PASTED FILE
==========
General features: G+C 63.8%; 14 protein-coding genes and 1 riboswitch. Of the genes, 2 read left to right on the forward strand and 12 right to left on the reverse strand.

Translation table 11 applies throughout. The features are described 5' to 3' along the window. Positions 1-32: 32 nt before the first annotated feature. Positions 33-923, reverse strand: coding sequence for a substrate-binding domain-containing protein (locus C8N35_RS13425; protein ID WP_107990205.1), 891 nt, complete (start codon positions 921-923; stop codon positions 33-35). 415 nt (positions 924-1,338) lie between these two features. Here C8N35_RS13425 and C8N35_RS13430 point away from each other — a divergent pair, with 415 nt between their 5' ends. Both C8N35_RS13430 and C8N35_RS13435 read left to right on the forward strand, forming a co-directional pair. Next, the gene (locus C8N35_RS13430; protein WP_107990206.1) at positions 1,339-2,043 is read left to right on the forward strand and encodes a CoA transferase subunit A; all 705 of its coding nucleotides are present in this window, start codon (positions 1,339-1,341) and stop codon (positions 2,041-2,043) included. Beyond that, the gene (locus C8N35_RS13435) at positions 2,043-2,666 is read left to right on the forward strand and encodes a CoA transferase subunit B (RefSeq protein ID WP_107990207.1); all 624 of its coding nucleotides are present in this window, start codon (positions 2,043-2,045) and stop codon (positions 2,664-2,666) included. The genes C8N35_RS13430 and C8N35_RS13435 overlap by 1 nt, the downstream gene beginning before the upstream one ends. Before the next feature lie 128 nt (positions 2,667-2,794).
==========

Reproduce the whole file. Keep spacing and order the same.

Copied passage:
General features: G+C 63.8%; 14 protein-coding genes and 1 riboswitch. Of the genes, 2 read left to right on the forward strand and 12 right to left on the reverse strand.

Translation table 11 applies throughout. The features are described 5' to 3' along the window. Positions 1-32: 32 nt before the first annotated feature. Positions 33-923, reverse strand: coding sequence for a substrate-binding domain-containing protein (locus C8N35_RS13425; protein ID WP_107990205.1), 891 nt, complete (start codon positions 921-923; stop codon positions 33-35). 415 nt (positions 924-1,338) lie between these two features. Here C8N35_RS13425 and C8N35_RS13430 point away from each other — a divergent pair, with 415 nt between their 5' ends. Both C8N35_RS13430 and C8N35_RS13435 read left to right on the forward strand, forming a co-directional pair. Next, the gene (locus C8N35_RS13430; protein WP_107990206.1) at positions 1,339-2,043 is read left to right on the forward strand and encodes a CoA transferase subunit A; all 705 of its coding nucleotides are present in this window, start codon (positions 1,339-1,341) and stop codon (positions 2,041-2,043) included. Beyond that, the gene (locus C8N35_RS13435) at positions 2,043-2,666 is read left to right on the forward strand and encodes a CoA transferase subunit B (RefSeq protein ID WP_107990207.1); all 624 of its coding nucleotides are present in this window, start codon (positions 2,043-2,045) and stop codon (positions 2,664-2,666) included. The genes C8N35_RS13430 and C8N35_RS13435 overlap by 1 nt, the downstream gene beginning before the upstream one ends. Before the next feature lie 128 nt (positions 2,667-2,794).